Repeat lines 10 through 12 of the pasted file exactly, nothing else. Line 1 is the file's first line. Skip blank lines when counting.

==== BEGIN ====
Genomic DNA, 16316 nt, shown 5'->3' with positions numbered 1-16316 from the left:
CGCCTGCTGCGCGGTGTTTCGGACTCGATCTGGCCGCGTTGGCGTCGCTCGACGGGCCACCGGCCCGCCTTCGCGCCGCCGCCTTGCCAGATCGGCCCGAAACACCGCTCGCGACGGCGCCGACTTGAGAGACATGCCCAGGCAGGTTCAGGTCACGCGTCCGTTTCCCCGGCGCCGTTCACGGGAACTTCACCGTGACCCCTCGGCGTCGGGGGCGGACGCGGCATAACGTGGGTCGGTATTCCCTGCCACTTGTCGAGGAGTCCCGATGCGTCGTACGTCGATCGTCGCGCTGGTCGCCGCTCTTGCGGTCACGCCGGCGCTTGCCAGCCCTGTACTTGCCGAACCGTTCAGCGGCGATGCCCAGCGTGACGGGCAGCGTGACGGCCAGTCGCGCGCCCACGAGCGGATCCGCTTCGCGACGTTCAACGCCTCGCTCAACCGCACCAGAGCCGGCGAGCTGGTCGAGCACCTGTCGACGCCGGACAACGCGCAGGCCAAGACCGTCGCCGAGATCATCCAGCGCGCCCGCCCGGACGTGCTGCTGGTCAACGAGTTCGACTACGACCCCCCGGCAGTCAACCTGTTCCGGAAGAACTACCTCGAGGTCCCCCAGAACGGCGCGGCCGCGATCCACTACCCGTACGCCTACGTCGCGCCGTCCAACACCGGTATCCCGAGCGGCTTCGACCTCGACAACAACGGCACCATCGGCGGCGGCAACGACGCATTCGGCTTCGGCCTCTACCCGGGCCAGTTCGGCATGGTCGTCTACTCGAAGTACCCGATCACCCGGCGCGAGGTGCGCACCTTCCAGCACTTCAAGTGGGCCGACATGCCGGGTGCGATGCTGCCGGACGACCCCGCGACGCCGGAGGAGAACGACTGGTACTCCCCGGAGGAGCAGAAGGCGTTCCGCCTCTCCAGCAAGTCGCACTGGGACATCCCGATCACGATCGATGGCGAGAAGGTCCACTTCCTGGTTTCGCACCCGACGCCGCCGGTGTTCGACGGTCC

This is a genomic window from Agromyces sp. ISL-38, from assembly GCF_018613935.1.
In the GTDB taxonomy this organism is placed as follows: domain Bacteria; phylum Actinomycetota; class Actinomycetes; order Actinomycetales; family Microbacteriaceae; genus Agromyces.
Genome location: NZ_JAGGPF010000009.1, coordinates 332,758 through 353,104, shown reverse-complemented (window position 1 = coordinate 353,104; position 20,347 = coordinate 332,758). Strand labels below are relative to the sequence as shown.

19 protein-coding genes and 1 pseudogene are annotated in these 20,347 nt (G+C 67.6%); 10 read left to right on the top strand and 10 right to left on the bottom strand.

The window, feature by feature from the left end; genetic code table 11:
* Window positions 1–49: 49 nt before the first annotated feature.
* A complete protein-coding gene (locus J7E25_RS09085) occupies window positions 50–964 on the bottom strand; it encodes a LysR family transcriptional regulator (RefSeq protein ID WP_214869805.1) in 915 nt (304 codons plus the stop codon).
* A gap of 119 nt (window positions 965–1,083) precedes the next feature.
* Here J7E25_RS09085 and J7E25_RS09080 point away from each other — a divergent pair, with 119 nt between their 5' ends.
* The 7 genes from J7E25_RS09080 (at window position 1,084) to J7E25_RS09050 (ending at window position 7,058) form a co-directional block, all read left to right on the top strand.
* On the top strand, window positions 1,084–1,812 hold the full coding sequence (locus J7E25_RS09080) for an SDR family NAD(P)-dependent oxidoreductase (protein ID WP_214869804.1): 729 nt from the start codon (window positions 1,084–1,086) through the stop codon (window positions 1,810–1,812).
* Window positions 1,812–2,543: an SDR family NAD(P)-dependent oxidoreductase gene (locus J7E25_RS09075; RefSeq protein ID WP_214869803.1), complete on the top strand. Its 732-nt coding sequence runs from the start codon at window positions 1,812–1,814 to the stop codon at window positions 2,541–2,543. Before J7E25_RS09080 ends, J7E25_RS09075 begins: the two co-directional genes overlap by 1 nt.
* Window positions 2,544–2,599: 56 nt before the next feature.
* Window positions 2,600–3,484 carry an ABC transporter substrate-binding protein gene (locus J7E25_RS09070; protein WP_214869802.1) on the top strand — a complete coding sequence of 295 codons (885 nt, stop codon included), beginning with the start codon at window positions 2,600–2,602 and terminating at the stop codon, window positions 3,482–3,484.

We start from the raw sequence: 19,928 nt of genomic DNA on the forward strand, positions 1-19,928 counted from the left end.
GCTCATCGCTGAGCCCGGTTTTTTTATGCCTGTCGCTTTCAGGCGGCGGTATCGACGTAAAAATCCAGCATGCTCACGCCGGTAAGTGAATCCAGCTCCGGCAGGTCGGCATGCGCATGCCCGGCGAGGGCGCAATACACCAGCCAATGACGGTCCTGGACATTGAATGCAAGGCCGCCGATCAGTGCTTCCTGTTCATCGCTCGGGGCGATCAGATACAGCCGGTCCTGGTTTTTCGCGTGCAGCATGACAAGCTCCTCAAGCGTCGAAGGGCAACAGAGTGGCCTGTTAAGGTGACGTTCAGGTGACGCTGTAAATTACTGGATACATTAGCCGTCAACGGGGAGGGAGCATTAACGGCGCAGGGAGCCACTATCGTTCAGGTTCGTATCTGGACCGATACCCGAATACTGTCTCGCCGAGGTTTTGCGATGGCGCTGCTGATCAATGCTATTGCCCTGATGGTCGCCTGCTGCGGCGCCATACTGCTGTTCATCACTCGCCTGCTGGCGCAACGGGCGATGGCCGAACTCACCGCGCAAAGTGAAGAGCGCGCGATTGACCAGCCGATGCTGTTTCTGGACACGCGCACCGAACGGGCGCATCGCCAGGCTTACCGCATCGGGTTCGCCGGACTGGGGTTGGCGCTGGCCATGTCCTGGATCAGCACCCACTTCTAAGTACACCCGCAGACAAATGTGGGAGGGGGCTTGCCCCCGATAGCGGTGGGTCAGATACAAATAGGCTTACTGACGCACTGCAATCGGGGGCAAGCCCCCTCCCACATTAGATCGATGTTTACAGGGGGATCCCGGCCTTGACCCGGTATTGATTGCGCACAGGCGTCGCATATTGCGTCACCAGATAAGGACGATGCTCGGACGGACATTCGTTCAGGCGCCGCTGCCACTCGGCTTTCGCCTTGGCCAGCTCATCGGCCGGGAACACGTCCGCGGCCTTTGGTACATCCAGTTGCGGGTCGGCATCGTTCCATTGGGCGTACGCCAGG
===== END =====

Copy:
* A gap of 119 nt (window positions 965–1,083) precedes the next feature.
* Here J7E25_RS09085 and J7E25_RS09080 point away from each other — a divergent pair, with 119 nt between their 5' ends.
* The 7 genes from J7E25_RS09080 (at window position 1,084) to J7E25_RS09050 (ending at window position 7,058) form a co-directional block, all read left to right on the top strand.